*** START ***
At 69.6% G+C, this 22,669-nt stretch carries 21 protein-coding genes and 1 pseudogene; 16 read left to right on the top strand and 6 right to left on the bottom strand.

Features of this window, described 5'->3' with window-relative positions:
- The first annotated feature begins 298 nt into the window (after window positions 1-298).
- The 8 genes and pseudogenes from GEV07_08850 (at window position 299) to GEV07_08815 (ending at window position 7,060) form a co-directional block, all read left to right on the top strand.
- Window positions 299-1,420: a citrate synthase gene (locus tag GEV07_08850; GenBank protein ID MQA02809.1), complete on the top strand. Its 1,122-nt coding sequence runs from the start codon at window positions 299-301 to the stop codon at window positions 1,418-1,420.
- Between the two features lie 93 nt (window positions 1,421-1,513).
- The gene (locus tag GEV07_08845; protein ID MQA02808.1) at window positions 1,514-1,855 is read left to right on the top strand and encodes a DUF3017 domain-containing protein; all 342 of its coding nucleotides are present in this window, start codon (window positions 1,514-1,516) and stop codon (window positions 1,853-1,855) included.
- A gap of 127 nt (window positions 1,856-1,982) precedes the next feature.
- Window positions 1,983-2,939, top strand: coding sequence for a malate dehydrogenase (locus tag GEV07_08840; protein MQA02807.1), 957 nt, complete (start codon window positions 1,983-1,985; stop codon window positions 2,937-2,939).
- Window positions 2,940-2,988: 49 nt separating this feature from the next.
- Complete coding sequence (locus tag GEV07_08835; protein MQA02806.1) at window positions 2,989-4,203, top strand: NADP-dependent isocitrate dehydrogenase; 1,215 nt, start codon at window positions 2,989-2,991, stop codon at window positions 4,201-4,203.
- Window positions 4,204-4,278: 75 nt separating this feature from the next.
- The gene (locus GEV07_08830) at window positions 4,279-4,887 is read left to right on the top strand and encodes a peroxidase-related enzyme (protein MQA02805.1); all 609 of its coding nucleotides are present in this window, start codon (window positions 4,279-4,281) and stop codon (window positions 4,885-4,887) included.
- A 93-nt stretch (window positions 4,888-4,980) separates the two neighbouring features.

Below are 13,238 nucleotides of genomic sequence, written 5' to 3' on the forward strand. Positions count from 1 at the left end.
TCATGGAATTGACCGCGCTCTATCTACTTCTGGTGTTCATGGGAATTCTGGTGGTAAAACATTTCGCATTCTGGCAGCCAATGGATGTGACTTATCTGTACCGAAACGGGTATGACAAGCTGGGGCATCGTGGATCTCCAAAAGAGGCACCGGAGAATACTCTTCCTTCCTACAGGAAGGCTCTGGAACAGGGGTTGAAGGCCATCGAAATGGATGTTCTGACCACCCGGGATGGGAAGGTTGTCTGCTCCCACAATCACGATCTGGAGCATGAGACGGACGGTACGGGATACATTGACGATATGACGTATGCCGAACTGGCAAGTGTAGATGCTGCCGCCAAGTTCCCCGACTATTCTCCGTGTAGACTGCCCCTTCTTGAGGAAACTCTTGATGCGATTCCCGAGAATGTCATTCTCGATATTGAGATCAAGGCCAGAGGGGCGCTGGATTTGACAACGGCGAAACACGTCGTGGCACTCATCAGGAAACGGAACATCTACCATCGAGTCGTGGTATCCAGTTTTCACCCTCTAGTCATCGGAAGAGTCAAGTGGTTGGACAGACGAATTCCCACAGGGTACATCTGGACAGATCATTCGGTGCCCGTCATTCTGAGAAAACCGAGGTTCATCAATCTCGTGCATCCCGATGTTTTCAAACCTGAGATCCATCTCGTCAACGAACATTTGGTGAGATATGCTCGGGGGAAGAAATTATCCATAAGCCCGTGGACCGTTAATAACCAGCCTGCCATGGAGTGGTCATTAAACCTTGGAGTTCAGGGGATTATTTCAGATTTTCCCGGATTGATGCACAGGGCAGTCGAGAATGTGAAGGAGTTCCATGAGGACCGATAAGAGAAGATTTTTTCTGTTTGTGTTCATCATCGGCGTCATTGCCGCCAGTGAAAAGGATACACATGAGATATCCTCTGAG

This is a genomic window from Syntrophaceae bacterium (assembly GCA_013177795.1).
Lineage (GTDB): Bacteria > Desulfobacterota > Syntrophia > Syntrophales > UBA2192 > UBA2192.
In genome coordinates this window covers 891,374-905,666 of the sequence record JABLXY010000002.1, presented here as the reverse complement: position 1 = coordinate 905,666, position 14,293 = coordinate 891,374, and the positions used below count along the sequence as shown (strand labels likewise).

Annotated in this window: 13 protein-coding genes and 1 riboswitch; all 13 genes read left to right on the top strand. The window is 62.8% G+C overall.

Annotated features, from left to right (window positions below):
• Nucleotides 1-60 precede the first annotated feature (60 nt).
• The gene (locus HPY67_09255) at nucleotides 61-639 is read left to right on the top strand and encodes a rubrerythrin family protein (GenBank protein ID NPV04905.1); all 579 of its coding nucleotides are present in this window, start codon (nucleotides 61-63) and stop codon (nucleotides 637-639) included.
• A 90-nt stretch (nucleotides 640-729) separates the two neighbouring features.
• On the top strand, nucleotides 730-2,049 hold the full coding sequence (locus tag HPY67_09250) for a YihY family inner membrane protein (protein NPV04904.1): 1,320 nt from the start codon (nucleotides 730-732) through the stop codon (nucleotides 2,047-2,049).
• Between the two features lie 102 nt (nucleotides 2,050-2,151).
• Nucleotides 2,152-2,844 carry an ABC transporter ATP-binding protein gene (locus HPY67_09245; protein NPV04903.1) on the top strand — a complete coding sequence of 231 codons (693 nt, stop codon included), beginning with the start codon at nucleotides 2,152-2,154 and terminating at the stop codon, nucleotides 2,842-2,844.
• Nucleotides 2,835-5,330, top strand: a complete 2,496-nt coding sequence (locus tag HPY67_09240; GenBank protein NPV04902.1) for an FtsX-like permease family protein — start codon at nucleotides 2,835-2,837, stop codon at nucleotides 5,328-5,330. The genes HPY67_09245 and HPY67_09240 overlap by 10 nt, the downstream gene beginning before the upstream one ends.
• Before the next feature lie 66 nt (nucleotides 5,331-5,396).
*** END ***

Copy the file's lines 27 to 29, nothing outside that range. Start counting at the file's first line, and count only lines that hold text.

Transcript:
• Nucleotides 2,152-2,844 carry an ABC transporter ATP-binding protein gene (locus HPY67_09245; protein NPV04903.1) on the top strand — a complete coding sequence of 231 codons (693 nt, stop codon included), beginning with the start codon at nucleotides 2,152-2,154 and terminating at the stop codon, nucleotides 2,842-2,844.
• Nucleotides 2,835-5,330, top strand: a complete 2,496-nt coding sequence (locus tag HPY67_09240; GenBank protein NPV04902.1) for an FtsX-like permease family protein — start codon at nucleotides 2,835-2,837, stop codon at nucleotides 5,328-5,330. The genes HPY67_09245 and HPY67_09240 overlap by 10 nt, the downstream gene beginning before the upstream one ends.
• Before the next feature lie 66 nt (nucleotides 5,331-5,396).